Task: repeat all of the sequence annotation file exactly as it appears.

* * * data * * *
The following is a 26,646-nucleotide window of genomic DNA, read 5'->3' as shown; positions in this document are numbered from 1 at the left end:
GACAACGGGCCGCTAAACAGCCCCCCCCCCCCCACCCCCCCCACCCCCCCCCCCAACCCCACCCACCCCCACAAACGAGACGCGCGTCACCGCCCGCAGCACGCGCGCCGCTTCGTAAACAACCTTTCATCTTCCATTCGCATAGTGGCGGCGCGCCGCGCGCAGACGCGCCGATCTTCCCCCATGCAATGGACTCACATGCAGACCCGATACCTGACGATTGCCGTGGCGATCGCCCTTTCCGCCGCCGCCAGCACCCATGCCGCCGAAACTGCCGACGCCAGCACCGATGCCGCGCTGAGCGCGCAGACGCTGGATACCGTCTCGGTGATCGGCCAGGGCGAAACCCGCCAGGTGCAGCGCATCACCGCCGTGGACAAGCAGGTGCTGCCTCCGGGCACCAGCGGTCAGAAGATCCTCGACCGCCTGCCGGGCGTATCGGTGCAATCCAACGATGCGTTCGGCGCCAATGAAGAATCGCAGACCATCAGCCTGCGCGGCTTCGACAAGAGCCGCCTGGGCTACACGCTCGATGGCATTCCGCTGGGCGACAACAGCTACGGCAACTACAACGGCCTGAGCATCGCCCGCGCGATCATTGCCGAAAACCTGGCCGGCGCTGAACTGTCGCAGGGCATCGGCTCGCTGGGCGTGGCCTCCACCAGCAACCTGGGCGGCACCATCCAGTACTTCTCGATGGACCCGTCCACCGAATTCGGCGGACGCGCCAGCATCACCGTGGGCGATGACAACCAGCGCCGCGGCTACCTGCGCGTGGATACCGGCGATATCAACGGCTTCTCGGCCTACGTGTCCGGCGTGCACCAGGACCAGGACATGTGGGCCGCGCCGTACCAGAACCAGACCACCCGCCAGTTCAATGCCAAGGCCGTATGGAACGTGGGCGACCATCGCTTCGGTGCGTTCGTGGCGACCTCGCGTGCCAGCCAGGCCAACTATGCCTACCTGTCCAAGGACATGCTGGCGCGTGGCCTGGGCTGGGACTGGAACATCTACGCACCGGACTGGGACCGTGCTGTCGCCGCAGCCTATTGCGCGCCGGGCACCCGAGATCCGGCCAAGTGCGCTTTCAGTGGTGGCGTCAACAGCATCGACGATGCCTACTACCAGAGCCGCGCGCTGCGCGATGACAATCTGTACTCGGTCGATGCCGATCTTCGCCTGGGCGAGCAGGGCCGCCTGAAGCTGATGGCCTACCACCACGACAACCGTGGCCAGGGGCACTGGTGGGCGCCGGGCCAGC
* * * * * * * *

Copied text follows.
The following is a 26,646-nucleotide window of genomic DNA, read 5'->3' as shown; positions in this document are numbered from 1 at the left end:
GACAACGGGCCGCTAAACAGCCCCCCCCCCCCCACCCCCCCCACCCCCCCCCCCAACCCCACCCACCCCCACAAACGAGACGCGCGTCACCGCCCGCAGCACGCGCGCCGCTTCGTAAACAACCTTTCATCTTCCATTCGCATAGTGGCGGCGCGCCGCGCGCAGACGCGCCGATCTTCCCCCATGCAATGGACTCACATGCAGACCCGATACCTGACGATTGCCGTGGCGATCGCCCTTTCCGCCGCCGCCAGCACCCATGCCGCCGAAACTGCCGACGCCAGCACCGATGCCGCGCTGAGCGCGCAGACGCTGGATACCGTCTCGGTGATCGGCCAGGGCGAAACCCGCCAGGTGCAGCGCATCACCGCCGTGGACAAGCAGGTGCTGCCTCCGGGCACCAGCGGTCAGAAGATCCTCGACCGCCTGCCGGGCGTATCGGTGCAATCCAACGATGCGTTCGGCGCCAATGAAGAATCGCAGACCATCAGCCTGCGCGGCTTCGACAAGAGCCGCCTGGGCTACACGCTCGATGGCATTCCGCTGGGCGACAACAGCTACGGCAACTACAACGGCCTGAGCATCGCCCGCGCGATCATTGCCGAAAACCTGGCCGGCGCTGAACTGTCGCAGGGCATCGGCTCGCTGGGCGTGGCCTCCACCAGCAACCTGGGCGGCACCATCCAGTACTTCTCGATGGACCCGTCCACCGAATTCGGCGGACGCGCCAGCATCACCGTGGGCGATGACAACCAGCGCCGCGGCTACCTGCGCGTGGATACCGGCGATATCAACGGCTTCTCGGCCTACGTGTCCGGCGTGCACCAGGACCAGGACATGTGGGCCGCGCCGTACCAGAACCAGACCACCCGCCAGTTCAATGCCAAGGCCGTATGGAACGTGGGCGACCATCGCTTCGGTGCGTTCGTGGCGACCTCGCGTGCCAGCCAGGCCAACTATGCCTACCTGTCCAAGGACATGCTGGCGCGTGGCCTGGGCTGGGACTGGAACATCTACGCACCGGACTGGGACCGTGCTGTCGCCGCAGCCTATTGCGCGCCGGGCACCCGAGATCCGGCCAAGTGCGCTTTCAGTGGTGGCGTCAACAGCATCGACGATGCCTACTACCAGAGCCGCGCGCTGCGCGATGACAATCTGTACTCGGTCGATGCCGATCTTCGCCTGGGCGAGCAGGGCCGCCTGAAGCTGATGGCCTACCACCACGACAACCGTGGCCAGGGGCACTGGTGGGCGCCGGGCCAGC